Biography (Dictionary of World Biography: Twentieth Century)
Article abstract: Poet, playwright, novelist, and critic, Beckett has created a corpus of drama and fiction that has established him as one of the greatest writers of the twentieth century.
Samuel Barclay Beckett was the second of two sons born, in an outlying district of Dublin, to wealthy, Anglo-Irish, Protestant parents, William and Mary Beckett. William Frank Beckett, Jr., was a self-made businessman who amassed a considerable fortune as a quantity surveyor for builders. He was bluff, robust, and coarse, with a streak of stubborn cruelty which insisted that his sons strain their bodies performing demanding athletic feats. Beckett’s mother, Mary Roe (called “May”), came from a moneyed, leisured background that she defied by working as a nurse in the Dublin hospital where she met her husband-to-be. She was even more forceful and demanding than her husband, with a biting wit, imperious manner, and moody, autocratic temperament. While William often laughed and sported with his boys, May grew increasingly stern, formal, and censorious. She may well have been the model for the troubled, embittered mothers in Beckett’s works.
“I had little talent for happiness,” Beckett recalled of his childhood. “I was often lonely.” True, young Beckett excelled in athletics at the Portora Royal School in Northern Ireland, starring on the cricket and rugby teams, while also playing tennis, swimming, and boxing, but he puzzled his classmates with his aloofness, melancholy, reserve, and sullen rebelliousness; his teasing was often vicious. He followed his brother to Trinity College, Dublin, in 1923, spending his first two years there dabbling at his studies. In his third year, he discovered the charm of modern languages, improved his grades impressively, and took a cycling trip through France, in the summer of 1926, which instilled in him a growing fondness for that nation. In December, 1927, he received his B.A. degree from Trinity with first rank in modern languages. His reward was a two-year exchange lectureship at the distinguished École Normale Supérieure. The École’s exchange scholar at Trinity, Alfred Péron, became his lifelong friend and thawed some of Beckett’s social shyness with his congeniality and popularity.
In Paris, Beckett was introduced to the great Irish expatriate author James Joyce. For years, Joyce served as both a surrogate father to Beckett and his standard for artistic integrity and commitment. Joyce welcomed Beckett into the coterie of willing young men who hunted down obscure references and took direction for their master’s Work in Progress, which was to be published as Finnegans Wake (1939). At Joyce’s urging, Beckett contributed an essay, “Dante . . . Bruno. Vico . . . Joyce,” to a 1929 volume devoted to criticism of the novel that would consume sixteen years of Joyce’s life. In 1930, Beckett translated, with Péron, the “Anna Livia Plurabelle” section of Work in Progress.
Concurrently, Beckett was seriously studying philosophy, particularly René Descartes. When the Parisian Hours Press offered a prize of one thousand francs for the best poem about time, Beckett wrote, in one night, a ninety-eight-line punning poem, Whoroscope (1930), which described Descartes’ life in an oblique but witty manner that earned for him the prize and his first separate publication.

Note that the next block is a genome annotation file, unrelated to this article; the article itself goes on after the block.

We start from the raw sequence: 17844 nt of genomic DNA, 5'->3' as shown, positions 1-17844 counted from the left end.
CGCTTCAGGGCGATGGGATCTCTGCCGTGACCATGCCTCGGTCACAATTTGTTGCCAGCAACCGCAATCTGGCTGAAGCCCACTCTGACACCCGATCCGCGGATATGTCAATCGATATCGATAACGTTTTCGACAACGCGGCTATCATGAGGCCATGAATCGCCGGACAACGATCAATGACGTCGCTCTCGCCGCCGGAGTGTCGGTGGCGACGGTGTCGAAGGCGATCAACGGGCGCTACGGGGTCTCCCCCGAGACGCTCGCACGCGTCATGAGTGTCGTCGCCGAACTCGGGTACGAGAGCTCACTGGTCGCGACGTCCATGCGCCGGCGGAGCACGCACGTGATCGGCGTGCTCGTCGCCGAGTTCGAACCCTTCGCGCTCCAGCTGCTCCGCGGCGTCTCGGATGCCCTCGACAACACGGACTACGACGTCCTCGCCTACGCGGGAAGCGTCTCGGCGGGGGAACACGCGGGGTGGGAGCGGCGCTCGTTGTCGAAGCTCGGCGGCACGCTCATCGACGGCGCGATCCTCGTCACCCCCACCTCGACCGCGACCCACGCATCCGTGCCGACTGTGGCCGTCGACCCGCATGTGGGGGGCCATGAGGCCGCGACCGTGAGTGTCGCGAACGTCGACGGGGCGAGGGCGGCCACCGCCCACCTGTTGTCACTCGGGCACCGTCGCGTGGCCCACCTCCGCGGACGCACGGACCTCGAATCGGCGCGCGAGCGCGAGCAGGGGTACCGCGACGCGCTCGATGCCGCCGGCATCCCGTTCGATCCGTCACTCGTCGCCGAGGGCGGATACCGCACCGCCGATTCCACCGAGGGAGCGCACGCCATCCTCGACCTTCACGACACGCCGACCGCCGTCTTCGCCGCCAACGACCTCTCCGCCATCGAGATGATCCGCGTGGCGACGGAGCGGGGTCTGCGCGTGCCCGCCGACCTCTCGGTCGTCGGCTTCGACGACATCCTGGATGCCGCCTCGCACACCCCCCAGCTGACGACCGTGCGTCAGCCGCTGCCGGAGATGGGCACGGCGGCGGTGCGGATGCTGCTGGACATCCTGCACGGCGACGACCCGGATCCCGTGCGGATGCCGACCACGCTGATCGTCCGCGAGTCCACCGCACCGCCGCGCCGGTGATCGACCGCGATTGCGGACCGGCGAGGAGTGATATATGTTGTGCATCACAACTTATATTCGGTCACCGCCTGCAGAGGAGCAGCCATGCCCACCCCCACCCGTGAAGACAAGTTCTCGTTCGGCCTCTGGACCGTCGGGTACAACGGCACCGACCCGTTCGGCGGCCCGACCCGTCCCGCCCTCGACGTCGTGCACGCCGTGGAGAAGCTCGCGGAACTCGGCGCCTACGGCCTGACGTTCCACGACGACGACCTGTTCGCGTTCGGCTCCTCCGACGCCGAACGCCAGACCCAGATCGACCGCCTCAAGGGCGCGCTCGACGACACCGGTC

Whoroscope caused two of Beckett’s friends to suggest him to a London publisher for a short study on Marcel Proust. The resulting monograph, Proust (1931), anticipates several of the themes Beckett would develop in his mature work: love as painful frustration, friendship as largely an illusion, habit as “the ballast that chains the dog to his vomit,” and recognition of “that irremediable solitude to which every human being is condemned.” The text is as much a self-diagnosis of Beckett’s state of mind and heart as it is of Proust’s, stressing the painfulness of life, the unlikelihood of joys, the assuredness of suffering—and turning to art as the only viable consolation.
In December, 1931, Beckett took his M.A. degree from Trinity but became seriously depressed at the prospect of an academic career. He resigned from Trinity in 1932 after only a few months in the classroom, fled to the Continent, and wrote a novel that has remained unpublished, “Dream of Fair to Middling Women.” In June, 1933, his father died of a heart attack, leaving him an annuity of two hundred pounds annually. Beckett spent the next three years in London, writing some poetry and more fiction, maintaining an increasingly angry relationship with his taunting mother (who compared him unfavorably to his successful businessman-brother), and undergoing a two-year Jungian psychoanalysis which he abandoned in 1936.
His collection of ten stories, More Pricks than Kicks (1934), focuses on an indolent young Irishman, Belacqua Shuah, who wanders through Ireland though plagued by bad feet. The collection contains one great story, “Dante and the Lobster,” which concludes with an extraordinarily powerful passage, full of anguished compassion for all living creatures—even a lobster about to be boiled alive by Belacqua’s aunt. Beckett here found his voice and style as a significant writer: language that was precisely controlled, swinging from the colloquial to the cosmic; a tone that altered hilarity with somber despair; and a sad affirmation of pain and injustice as life’s leading realities.
In his late twenties and early thirties, Beckett was a frequently depressed and close-to-impoverished, struggling writer, miserably shuttling between London and Dublin, chafing at the slowness of his analysis, drinking heavily, suffering several breakdowns. Published photographs feature what was to become a famous gaunt, aquiline profile, with a furrowed forehead, sparrowhawk eyes, lined cheeks, and a wide-eyed, anguished stare. What probably saved him from self-destruction was his writing, particularly his first novel, Murphy, on which he worked, off and on, between 1934 and the end of 1937; rejected by forty-one publishers, it was first issued by Routledge in 1938 but received almost no critical attention.